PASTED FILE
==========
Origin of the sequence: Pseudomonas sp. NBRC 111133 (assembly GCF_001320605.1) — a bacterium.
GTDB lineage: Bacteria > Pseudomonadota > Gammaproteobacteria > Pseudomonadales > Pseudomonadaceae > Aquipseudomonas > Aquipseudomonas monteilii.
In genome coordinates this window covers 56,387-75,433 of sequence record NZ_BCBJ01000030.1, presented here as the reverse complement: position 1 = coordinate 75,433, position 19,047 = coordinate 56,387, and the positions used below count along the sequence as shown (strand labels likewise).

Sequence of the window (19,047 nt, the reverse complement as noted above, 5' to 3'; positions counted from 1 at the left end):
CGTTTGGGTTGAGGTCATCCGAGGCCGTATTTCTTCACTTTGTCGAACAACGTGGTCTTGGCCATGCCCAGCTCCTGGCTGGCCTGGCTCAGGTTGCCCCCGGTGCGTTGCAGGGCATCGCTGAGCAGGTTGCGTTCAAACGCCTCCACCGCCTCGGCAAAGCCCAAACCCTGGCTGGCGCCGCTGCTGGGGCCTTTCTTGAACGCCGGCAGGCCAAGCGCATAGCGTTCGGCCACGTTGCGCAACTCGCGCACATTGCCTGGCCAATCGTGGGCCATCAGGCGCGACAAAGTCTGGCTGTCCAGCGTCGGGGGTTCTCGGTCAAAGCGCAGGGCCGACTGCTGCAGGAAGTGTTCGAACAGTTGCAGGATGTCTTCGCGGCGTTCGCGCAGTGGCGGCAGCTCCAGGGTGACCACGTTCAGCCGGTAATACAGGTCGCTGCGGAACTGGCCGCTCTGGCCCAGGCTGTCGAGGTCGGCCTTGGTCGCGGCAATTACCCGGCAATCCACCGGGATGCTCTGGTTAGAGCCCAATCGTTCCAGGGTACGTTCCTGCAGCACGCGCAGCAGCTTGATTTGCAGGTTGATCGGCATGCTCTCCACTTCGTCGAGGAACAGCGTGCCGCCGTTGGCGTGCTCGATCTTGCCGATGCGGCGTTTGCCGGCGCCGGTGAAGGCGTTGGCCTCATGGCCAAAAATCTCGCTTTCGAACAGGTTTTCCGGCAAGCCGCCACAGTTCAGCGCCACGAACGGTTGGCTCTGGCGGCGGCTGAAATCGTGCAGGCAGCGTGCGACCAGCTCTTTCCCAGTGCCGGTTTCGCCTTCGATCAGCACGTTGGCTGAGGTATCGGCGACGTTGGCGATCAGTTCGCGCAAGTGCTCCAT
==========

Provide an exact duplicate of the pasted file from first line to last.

Origin of the sequence: Pseudomonas sp. NBRC 111133 (assembly GCF_001320605.1) — a bacterium.
GTDB lineage: Bacteria > Pseudomonadota > Gammaproteobacteria > Pseudomonadales > Pseudomonadaceae > Aquipseudomonas > Aquipseudomonas monteilii.
In genome coordinates this window covers 56,387-75,433 of sequence record NZ_BCBJ01000030.1, presented here as the reverse complement: position 1 = coordinate 75,433, position 19,047 = coordinate 56,387, and the positions used below count along the sequence as shown (strand labels likewise).

Sequence of the window (19,047 nt, the reverse complement as noted above, 5' to 3'; positions counted from 1 at the left end):
CGTTTGGGTTGAGGTCATCCGAGGCCGTATTTCTTCACTTTGTCGAACAACGTGGTCTTGGCCATGCCCAGCTCCTGGCTGGCCTGGCTCAGGTTGCCCCCGGTGCGTTGCAGGGCATCGCTGAGCAGGTTGCGTTCAAACGCCTCCACCGCCTCGGCAAAGCCCAAACCCTGGCTGGCGCCGCTGCTGGGGCCTTTCTTGAACGCCGGCAGGCCAAGCGCATAGCGTTCGGCCACGTTGCGCAACTCGCGCACATTGCCTGGCCAATCGTGGGCCATCAGGCGCGACAAAGTCTGGCTGTCCAGCGTCGGGGGTTCTCGGTCAAAGCGCAGGGCCGACTGCTGCAGGAAGTGTTCGAACAGTTGCAGGATGTCTTCGCGGCGTTCGCGCAGTGGCGGCAGCTCCAGGGTGACCACGTTCAGCCGGTAATACAGGTCGCTGCGGAACTGGCCGCTCTGGCCCAGGCTGTCGAGGTCGGCCTTGGTCGCGGCAATTACCCGGCAATCCACCGGGATGCTCTGGTTAGAGCCCAATCGTTCCAGGGTACGTTCCTGCAGCACGCGCAGCAGCTTGATTTGCAGGTTGATCGGCATGCTCTCCACTTCGTCGAGGAACAGCGTGCCGCCGTTGGCGTGCTCGATCTTGCCGATGCGGCGTTTGCCGGCGCCGGTGAAGGCGTTGGCCTCATGGCCAAAAATCTCGCTTTCGAACAGGTTTTCCGGCAAGCCGCCACAGTTCAGCGCCACGAACGGTTGGCTCTGGCGGCGGCTGAAATCGTGCAGGCAGCGTGCGACCAGCTCTTTCCCAGTGCCGGTTTCGCCTTCGATCAGCACGTTGGCTGAGGTATCGGCGACGTTGGCGATCAGTTCGCGCAAGTGCTCCAT